Hydrogen Heating and the Future of the Gas Grid
Most experts don’t see a future for hydrogen boilers in buildings, but industry groups lobby for them. This raises an important question: What future is there for gas grids?
In recent years, interest in green hydrogen as a climate solution has increased. Today almost all hydrogen is produced from fossil fuels, the gas could be made with green electricity by splitting water in a process called electrolysis.
However, while it is largely uncontroversial that hydrogen will play some role in a decarbonized future, there is a lot of controversy about what that role should be.
There are two major opposing views about the future of hydrogen. Most experts view hydrogen primarily as a tool to decarbonize sectors where no other more efficient alternatives exist. In this view, direct electrification is almost always the preferred way, and hydrogen should only be used in areas where direct electrification is either impossible or extremely difficult.
Hydrogen for sectors where electrification is hard or impossible
Thus, hydrogen would be used to decarbonize sectors like the chemical industry and steel making. Hydrogen is also seen as a potential storage solution for seasonal electricity storage and could be used to produce fuels for shipping and aviation.
There are two main arguments for such a focused use of hydrogen. The first is simply efficiency: Producing hydrogen with electrolysis from green electricity unavoidably involves losses, and using electricity directly is more efficient.
The second argument is one of availability: Today the supply of green hydrogen and other forms of cleaner hydrogen is severely limited. While production will certainly increase in the coming years, it is expected that clean hydrogen will remain scarce for many years to come.
However, there’s an opposing view that some industry groups put forward. They see a much wider use for hydrogen, and consider it a form of drop-in replacement for today’s use of fossil gas. A common idea is that the gas customers of today could be the hydrogen customers of tomorrow. Which brings us to a particularly controversial topic: The use of hydrogen in domestic heating.
Gas lobbying groups and manufacturers of heating equipment advertise the installation of “hydrogen ready” gas boilers or fuel cells. The idea: While these run on fossil gas today, in the future they can be converted to use hydrogen.
Studies see little value in hydrogen heating
But most experts see little value in the idea of hydrogen heating. Energy researcher Jan Rosenow recently published an analysis in the scientific journal Joule. Rosenow reviewed 32 studies by scientists and independent experts analyzing the question of hydrogen heating. He did not include industry studies.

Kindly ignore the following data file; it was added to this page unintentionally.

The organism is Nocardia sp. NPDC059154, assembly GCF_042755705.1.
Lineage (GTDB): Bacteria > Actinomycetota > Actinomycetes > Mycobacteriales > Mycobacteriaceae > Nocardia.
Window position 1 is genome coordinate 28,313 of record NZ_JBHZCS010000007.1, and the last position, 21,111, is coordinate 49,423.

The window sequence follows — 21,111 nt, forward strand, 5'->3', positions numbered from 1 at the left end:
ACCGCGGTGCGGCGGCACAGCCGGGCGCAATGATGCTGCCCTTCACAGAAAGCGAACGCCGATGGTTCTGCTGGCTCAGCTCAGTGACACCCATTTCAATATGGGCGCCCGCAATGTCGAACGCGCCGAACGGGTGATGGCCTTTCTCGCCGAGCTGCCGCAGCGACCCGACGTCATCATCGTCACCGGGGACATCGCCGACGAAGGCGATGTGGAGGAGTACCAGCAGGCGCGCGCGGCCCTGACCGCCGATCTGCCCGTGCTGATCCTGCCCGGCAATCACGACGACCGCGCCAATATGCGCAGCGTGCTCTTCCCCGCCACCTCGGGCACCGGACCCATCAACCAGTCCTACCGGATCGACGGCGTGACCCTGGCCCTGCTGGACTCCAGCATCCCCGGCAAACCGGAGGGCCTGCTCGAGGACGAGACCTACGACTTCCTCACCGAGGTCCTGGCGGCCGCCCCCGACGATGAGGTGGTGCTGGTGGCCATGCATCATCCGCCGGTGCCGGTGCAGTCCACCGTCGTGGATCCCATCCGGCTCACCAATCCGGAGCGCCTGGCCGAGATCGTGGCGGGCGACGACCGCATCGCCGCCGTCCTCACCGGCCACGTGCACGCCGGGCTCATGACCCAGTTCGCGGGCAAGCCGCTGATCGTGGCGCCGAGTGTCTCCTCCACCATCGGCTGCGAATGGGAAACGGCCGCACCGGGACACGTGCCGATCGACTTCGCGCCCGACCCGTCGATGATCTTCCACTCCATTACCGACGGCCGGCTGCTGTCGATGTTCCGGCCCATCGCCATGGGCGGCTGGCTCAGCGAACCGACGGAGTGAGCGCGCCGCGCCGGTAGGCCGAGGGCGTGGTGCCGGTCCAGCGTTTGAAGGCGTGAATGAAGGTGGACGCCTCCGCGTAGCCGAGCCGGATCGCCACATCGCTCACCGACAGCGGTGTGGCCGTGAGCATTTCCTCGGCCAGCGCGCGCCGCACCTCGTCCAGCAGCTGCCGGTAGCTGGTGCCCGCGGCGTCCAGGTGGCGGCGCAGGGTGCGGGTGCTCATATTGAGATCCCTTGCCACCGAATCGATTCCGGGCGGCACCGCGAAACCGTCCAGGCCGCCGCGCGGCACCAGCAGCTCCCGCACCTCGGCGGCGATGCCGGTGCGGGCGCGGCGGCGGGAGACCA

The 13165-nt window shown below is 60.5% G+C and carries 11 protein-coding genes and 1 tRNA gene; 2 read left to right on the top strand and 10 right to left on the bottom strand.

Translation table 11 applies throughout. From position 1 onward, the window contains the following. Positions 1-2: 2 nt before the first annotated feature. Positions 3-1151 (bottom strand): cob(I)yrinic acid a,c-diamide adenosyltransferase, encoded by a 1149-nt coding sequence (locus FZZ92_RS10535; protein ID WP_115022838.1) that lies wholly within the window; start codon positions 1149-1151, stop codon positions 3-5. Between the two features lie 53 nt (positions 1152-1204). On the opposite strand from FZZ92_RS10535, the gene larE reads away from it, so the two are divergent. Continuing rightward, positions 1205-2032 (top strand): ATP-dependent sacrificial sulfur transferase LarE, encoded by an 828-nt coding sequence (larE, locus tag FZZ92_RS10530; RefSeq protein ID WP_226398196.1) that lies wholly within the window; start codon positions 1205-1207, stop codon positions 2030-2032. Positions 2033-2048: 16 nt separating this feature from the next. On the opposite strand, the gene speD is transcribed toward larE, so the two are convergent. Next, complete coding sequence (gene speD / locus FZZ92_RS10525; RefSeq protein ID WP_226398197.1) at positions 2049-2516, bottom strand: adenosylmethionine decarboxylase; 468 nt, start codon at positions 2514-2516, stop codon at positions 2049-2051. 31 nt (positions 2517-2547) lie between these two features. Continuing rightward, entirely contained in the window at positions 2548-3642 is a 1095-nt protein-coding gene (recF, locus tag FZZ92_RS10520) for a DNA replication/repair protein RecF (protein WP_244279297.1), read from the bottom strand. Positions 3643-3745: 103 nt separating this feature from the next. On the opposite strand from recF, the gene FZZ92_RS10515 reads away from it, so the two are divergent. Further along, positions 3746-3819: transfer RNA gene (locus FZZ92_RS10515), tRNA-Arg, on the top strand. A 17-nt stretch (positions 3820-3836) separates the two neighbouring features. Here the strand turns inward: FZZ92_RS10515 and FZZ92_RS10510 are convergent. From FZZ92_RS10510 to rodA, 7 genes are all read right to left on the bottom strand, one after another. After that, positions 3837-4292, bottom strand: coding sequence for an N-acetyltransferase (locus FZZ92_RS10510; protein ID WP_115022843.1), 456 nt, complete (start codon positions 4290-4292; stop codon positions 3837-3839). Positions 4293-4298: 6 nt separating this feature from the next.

Rosenow’s conclusion is very clear: “The evidence assessment shows that the widespread use of hydrogen for heating is not supported by any of the 32 studies identified in this review.”
This conclusion is not particularly surprising. In addition to the inefficient production of hydrogen, in the heating sector the main competitor are heat pumps. And heat pumps are extremely efficient. While hydrogen production always involves losses, heat pumps can generate more heat energy than they need electricity.
But beneath the debate around hydrogen heating, there is another question that is often not talked about: The future of the gas grid.
If climate goals are taken seriously then it is clear that the use of fossil gas needs to decline and eventually be stopped completely. So what happens to the pipelines, compressor stations and other infrastructure of the fossil gas grid?
Some of this infrastructure could be reused for hydrogen. Though it should be noted that there are considerable challenges and questions how feasible conversion of hydrogen infrastructure is. Hydrogen is a very different gas from methane, the main component of fossil gas.
A hydrogen grid would look different
But even if repurposing gas pipelines for hydrogen is possible, the question is what kind of grid hydrogen will need. If one follows the view of the majority of experts where hydrogen is only used in few sectors then it is obvious that such a grid will look very different from the gas grid today.
Particularly, a hydrogen grid would be much smaller and there is no need for a widespread distribution grid that goes into people’s homes. Heating, and to a much lesser degree cooking, are the only relevant use cases of gas in private homes. Both can be electrified, and this is the more plausible option.
What seems likely is that a future hydrogen grid will be composed of large hydrogen pipelines connecting production sites, industrial facilities, ports, airports and the like. That would mean that there may be a future for the larger gas transmission pipelines and some of those could be repurposed for hydrogen. But there is no plausible case for a widespread hydrogen distribution network.
That is likely the reason why there is such a strong push for hydrogen heating. It is not so much a plausible scenario for the future of heating, but a story that avoids facing an uncomfortable truth for companies – often municipal companies - owning gas grids: That a lot of what they own will be what is called a stranded asset – infrastructure that will have no use in a decarbonized future.
Author: Hanno Böck
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